Doing Business in Russia: Choosing a Form of Legal Presence

Russian corporate law provides several options for foreign investors planning to enter the Russian market. Depending on the general purposes of business, a foreign investor can: (a) open a representative office of a foreign company (hereinafter – “RO”); (b) open a branch of a foreign company; (c) act through a Russian legal entity (limited liability companies, and joint-stock companies are most commonly-used for these purposes).

A RO/branch of a foreign company does not have a separate legal personality and is treated as a part of a foreign parent company, which does not fully fall under the Russian legal and tax systems. A parent company is liable for its RO/branch’s obligations with respect to business in Russia. 

As a rule, a RO’s legal capacity is restricted, and it typically: promotes goods and services of a parent company, maintains marketing and advertisement thereof, and protects legal interests of the parent company. However, a branch is entitled to perform all business of a foreign legal entity, including the representation of its interests, and it is created in order to maintain commercial activity of a foreign company in Russia’s territory. 

Contrary to a RO/branch, a Russian legal entity with foreign investments is treated as fully independent from its owners (shareholders in JSCs/participants in LLCs). That allows the owners to limit their personal liability by the value of their shares. A Russian legal entity is liable for its own obligations. Like any other Russian company, an entity with foreign investments is entitled to maintain any kind of business (e.g.: production and sale of goods, rendition of services, etc.) that is not proscribed by the Russian legislation, with some restrictions connected with national security reasons and imposed on companies with foreign investments. Entities with foreign investments are subject to state registration in accordance with almost the same rules as the other Russian entities. Some types of business activities (e.g. transportation, insurance, etc.), require a legal entity to obtain a license.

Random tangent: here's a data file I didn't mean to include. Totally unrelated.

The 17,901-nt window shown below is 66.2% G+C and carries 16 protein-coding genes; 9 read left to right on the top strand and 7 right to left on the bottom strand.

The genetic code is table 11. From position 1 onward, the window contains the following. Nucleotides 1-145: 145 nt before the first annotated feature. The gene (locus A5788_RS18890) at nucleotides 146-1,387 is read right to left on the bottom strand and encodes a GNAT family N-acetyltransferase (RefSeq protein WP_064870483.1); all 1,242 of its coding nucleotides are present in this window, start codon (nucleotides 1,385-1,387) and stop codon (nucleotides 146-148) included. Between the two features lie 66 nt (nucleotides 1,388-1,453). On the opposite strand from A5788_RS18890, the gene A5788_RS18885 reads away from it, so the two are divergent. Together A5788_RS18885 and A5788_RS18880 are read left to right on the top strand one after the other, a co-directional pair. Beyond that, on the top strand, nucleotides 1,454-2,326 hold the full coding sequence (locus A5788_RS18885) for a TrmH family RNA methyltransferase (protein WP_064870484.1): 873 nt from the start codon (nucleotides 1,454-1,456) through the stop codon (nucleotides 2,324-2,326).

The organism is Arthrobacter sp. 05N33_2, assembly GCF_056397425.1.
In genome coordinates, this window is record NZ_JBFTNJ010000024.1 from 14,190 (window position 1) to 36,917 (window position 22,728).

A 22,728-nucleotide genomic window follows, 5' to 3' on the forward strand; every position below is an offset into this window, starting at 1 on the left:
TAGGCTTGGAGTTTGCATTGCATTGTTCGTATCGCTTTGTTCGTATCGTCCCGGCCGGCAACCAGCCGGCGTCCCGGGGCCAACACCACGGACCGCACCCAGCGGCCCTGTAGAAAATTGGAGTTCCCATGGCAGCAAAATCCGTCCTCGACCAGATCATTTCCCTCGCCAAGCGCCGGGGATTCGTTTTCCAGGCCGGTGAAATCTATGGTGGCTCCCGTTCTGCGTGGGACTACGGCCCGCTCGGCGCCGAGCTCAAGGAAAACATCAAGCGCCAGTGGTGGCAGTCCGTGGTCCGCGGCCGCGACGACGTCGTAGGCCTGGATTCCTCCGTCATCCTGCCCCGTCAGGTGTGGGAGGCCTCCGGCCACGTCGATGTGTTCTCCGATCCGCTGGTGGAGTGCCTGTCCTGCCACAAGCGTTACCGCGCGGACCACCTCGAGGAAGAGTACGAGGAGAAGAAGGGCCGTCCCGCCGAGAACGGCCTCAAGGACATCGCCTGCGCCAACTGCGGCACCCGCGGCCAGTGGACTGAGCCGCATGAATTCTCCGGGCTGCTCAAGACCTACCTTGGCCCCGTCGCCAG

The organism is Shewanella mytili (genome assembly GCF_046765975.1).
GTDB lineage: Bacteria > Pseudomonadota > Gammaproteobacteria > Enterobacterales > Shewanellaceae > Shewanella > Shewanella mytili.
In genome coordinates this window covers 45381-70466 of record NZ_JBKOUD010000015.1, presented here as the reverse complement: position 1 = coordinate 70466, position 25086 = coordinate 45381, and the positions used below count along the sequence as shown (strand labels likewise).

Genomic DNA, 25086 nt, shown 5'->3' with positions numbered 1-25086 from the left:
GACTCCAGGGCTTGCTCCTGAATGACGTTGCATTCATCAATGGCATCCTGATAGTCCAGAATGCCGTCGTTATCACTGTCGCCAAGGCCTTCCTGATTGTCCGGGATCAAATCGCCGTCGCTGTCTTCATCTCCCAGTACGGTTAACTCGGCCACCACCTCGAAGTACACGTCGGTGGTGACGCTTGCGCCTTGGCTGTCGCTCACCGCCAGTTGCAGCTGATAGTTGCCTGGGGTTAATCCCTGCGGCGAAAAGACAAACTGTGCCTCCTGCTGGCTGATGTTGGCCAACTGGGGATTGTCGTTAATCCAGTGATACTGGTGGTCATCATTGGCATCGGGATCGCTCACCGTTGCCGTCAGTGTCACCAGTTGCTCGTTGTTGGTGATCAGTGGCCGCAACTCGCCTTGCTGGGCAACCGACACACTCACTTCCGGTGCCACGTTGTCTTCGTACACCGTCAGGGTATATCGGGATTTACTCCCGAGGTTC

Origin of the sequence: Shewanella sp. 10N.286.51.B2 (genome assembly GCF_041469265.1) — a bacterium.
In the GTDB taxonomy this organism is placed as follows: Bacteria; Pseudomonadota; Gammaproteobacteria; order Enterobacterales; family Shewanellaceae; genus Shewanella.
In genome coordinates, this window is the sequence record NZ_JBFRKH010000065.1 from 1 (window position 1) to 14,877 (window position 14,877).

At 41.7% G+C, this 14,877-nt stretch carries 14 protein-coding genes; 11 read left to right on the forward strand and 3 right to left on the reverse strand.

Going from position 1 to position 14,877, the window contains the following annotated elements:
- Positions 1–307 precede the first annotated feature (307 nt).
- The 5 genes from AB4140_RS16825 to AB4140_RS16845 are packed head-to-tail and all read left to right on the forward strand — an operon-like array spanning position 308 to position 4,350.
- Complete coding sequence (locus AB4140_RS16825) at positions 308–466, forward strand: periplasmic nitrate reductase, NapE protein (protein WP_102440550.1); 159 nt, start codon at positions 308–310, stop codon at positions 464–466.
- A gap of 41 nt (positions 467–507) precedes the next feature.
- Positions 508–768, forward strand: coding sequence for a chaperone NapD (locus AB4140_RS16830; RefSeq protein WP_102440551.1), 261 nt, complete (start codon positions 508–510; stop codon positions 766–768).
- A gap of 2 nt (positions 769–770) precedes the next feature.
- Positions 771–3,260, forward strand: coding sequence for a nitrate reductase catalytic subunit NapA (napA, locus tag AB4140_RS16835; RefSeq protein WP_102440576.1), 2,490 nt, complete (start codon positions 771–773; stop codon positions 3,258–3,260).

A Russian legal entity shall comply with all of the rules in accordance with Russian legislation, tax, and accounting laws, including the requirements of providing financial and other reports. For settlements between a Russian subsidiary and a foreign parent company, there shall be duly formulated written documents and supporting documentation. Transactions between a parent company and its Russian subsidiary are performed in accordance with the provisions on transactions between interdependent persons provided by the Russian Tax Code. Contrary to that, financing of a RO/branch by its parent company is not subject to Russian taxation. 

 There are differences with respect to cash-flows between a foreign parent company and its RO/branch and between a parent and a Russian subsidiary. According to the Russian currency laws, Russian legal entities are treated as residents, while foreign companies and their ROs/ branches – as non-residents. Thus, cash-flow between a RO/branch and a parent company is considered as an operation between non-residents, which is not subject to Russian currency control. However, transactions between a RO/branch and Russian companies, or between a Russian subsidiary and its foreign parent company are subject to Russian currency control, and thus, such transactions require strict documentary proof. 

 Procedure and conditions of attracting foreign employees for a Russian legal entity and a RO/branch of a foreign company are rather different. Generally, in order to hire foreign employees, a Russian legal entity shall obtain a special permission for that matter from a competent authority in immigration issues, and work permission or a patent must be obtained by the foreigner himself. A RO/branch hires foreign employees by procedure of accreditation, which is performed by the Chamber of Commerce and Industry of the Russian Federation (Chamber). The Chamber facilitates visas and invitations for foreign employees. A status of accredited employees helps the RO/branch of a foreign company to avoid employment quotas. Generally, a RO/branch can accredit up to 5 employees. 

Therefore, advantages of using of any form of doing business in Russia, first, relate to concrete objectives and needs of a foreign company. Thus, to choose the right form of presence in Russia, a complex analysis of a business-model should be made, the aims of company’s presence in the Russian market considered (gaining profits in Russia, representative functions, advertising and marketing, etc.), the direction of the cash-flows identified (cash-flows “in” or “from” Russia), and the character of future business transaction, including currency ones, defined.

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